Cartography and its consequences




Cartography and its consequences (with John Frederick Bailyn)

The course provides a critical overview of cartographic approaches in syntax, whose assumptions can be summarized as:

- Uniformity of projections. Functional heads, much like contentive heads, give rise to full fledged phrasal projections.
- The functional lexicon and the triggering of syntactic actions. Functional heads endowed with the appropriate morphosyntactic features trigger syntactic movement, and possibly other major syntactic actions.
 - The functional lexicon as the locus of syntactic variation. Parameters of syntactic variation are encoded as morphosyntactic features in the functional heads.
 - The complexity of functional structures and the cartography of syntax. Contentive projections are accompanied in syntactic representations by rich zones consisting of sequences of functional projections, which are charted in cartographic studies. (Rizzi and Guglielmo Cinque 2016 ‘Functional Categories and Syntactic Theory’. The Annual Review of Linguistics 2:139–63.)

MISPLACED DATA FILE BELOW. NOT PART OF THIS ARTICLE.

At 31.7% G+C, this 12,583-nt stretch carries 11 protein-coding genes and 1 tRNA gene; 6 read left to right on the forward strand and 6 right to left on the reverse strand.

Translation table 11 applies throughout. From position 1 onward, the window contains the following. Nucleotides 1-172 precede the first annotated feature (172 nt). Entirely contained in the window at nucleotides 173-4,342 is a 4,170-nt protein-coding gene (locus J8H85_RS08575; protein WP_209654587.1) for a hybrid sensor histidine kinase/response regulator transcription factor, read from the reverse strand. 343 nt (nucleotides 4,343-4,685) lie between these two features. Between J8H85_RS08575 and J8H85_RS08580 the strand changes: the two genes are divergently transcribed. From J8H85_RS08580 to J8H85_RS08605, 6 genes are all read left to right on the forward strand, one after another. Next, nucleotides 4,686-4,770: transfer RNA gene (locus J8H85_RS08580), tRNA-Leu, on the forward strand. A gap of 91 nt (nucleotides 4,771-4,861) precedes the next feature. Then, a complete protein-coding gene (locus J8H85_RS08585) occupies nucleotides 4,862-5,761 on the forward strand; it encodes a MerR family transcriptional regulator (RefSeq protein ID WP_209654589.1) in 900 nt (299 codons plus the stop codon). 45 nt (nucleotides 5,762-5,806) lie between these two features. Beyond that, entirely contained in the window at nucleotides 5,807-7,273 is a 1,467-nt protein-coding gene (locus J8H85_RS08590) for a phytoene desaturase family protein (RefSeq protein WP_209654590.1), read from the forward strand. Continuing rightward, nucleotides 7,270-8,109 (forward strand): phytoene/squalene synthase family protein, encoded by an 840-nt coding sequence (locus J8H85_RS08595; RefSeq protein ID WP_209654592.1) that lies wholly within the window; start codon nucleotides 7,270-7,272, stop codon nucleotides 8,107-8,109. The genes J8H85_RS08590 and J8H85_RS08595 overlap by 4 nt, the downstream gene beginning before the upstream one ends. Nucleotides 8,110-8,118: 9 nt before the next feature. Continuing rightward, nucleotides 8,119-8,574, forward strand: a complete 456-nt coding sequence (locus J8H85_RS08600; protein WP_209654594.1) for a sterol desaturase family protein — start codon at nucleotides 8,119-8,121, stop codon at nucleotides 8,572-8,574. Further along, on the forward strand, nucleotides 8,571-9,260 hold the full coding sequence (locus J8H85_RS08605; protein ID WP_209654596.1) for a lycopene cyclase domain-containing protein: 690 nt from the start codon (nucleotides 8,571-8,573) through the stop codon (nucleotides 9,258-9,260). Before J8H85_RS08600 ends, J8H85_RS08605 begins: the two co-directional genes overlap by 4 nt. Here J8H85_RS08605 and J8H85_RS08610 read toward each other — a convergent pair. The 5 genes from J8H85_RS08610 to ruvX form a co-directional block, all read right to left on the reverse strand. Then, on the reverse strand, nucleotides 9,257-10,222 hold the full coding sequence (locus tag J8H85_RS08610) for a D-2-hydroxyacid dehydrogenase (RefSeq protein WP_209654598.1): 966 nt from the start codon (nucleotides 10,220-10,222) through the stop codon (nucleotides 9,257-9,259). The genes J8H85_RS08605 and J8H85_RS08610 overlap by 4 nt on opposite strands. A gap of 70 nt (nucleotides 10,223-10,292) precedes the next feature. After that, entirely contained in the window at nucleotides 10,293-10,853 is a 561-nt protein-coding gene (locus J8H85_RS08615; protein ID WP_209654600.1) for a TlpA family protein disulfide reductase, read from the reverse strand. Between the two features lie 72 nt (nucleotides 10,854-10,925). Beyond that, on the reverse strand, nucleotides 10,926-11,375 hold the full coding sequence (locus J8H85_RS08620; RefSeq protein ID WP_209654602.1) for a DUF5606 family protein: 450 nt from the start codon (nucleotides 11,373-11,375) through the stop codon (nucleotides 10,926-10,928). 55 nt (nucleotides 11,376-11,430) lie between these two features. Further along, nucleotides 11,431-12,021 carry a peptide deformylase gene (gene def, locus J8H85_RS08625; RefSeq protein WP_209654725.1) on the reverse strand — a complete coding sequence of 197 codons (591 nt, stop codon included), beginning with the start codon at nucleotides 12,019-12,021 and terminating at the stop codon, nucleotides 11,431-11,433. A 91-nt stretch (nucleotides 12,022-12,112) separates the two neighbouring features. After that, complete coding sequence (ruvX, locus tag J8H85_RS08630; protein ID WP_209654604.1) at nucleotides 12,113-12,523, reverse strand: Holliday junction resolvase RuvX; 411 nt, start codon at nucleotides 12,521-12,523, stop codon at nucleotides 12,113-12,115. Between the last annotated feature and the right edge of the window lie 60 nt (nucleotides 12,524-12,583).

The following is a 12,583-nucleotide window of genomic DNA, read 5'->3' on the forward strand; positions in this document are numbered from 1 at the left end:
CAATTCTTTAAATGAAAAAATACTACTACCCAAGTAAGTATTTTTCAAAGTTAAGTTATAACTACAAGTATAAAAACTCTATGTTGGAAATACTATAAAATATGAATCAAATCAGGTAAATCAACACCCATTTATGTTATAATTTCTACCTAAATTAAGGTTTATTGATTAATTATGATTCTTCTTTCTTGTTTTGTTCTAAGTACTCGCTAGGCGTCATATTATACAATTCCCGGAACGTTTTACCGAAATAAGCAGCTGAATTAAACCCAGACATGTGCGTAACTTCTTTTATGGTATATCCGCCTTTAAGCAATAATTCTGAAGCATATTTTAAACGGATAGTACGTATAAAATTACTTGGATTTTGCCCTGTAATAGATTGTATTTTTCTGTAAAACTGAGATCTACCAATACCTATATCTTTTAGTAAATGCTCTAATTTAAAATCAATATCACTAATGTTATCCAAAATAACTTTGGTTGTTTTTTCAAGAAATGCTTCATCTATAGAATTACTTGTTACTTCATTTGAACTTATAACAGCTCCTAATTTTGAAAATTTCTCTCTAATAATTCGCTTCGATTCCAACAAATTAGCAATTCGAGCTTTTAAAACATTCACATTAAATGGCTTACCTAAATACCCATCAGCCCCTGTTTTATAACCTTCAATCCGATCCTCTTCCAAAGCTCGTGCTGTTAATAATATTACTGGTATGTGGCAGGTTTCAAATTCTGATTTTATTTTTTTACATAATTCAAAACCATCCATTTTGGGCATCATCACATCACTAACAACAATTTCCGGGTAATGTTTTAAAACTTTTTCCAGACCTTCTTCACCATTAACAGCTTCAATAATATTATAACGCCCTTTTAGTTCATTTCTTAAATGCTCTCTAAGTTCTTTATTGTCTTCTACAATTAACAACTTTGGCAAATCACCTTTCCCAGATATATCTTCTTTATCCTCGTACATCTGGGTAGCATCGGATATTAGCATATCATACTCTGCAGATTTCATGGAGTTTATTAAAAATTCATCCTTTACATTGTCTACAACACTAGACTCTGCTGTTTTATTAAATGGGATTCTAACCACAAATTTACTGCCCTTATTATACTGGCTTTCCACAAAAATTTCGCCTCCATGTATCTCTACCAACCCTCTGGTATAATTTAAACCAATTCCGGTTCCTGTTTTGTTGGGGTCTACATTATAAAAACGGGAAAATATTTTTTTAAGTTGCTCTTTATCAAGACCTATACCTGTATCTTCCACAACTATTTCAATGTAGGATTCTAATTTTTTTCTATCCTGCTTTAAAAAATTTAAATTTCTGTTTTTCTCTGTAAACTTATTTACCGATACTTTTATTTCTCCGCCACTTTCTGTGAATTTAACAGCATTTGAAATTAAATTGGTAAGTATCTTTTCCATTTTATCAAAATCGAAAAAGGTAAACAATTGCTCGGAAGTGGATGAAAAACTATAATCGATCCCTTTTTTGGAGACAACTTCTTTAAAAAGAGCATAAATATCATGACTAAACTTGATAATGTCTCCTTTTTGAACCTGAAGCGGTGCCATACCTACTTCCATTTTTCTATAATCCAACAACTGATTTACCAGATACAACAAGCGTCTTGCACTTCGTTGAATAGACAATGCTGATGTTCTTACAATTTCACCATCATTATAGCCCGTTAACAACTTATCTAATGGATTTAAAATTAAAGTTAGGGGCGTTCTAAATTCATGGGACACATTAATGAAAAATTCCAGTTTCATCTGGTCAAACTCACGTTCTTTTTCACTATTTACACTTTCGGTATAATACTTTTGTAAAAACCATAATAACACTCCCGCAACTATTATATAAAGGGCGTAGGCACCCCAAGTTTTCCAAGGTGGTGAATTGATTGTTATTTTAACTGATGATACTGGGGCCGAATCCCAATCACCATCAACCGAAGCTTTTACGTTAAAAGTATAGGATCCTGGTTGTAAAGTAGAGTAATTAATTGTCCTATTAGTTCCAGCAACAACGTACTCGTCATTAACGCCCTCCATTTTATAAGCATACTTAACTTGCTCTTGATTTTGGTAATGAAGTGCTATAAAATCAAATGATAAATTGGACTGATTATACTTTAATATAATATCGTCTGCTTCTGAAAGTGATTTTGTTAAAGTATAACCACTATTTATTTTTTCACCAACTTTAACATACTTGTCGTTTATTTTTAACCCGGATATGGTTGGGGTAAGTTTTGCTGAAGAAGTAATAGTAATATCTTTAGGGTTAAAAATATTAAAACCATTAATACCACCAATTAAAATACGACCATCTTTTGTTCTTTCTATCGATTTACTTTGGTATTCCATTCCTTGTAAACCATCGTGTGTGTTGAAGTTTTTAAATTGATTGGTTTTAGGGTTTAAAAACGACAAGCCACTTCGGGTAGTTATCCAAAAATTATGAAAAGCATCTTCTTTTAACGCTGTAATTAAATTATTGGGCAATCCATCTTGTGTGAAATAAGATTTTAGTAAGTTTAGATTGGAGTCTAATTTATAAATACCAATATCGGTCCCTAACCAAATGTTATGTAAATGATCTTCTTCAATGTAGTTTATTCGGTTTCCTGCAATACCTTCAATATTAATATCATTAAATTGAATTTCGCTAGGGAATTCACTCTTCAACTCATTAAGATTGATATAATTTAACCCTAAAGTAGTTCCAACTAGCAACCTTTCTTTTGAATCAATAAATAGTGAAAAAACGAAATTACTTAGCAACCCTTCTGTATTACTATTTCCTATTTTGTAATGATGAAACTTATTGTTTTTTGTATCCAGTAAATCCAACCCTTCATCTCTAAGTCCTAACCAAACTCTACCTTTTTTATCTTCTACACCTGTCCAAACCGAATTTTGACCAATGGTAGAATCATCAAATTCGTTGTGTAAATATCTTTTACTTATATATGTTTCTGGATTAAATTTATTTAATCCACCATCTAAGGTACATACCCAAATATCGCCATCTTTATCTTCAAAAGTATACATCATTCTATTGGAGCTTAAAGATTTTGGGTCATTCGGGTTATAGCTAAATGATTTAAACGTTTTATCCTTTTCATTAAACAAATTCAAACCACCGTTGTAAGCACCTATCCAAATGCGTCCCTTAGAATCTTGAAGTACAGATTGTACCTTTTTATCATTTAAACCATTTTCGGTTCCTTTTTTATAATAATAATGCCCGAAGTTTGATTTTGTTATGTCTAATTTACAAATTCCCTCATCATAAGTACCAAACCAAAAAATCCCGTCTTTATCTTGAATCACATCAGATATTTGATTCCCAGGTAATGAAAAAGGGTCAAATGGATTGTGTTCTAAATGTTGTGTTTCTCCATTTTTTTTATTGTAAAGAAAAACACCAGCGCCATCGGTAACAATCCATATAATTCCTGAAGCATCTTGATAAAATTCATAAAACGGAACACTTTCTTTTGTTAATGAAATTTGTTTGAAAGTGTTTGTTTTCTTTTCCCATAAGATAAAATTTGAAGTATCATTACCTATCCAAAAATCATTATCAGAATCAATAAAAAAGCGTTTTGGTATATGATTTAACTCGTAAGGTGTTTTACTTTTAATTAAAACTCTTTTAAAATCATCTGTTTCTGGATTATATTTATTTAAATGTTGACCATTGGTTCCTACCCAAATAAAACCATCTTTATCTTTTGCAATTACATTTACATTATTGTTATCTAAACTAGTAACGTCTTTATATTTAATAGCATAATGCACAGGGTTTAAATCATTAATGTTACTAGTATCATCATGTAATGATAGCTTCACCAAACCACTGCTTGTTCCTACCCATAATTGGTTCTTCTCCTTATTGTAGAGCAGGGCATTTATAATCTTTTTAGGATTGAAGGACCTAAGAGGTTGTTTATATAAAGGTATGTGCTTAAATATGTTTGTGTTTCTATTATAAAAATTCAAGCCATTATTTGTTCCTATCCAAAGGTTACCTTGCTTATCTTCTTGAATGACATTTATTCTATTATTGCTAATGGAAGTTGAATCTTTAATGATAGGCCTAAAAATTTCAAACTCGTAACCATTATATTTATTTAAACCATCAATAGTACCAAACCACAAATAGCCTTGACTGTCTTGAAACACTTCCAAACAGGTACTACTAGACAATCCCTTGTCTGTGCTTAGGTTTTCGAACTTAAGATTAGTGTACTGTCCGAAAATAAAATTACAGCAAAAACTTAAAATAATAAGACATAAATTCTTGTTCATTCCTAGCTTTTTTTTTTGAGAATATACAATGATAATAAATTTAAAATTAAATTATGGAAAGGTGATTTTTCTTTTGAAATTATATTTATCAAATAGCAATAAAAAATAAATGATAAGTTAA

We explore major cartography research in Romance, Germanic, English and Slavic, focusing on the structure of the CP, IP and DP. Special emphasis is put on movement and information structure in the CP/IP domain, as well as the structure of nominal modification.  The course requires knowledge of syntax at the intro level, but no prior knowledge of cartography is required.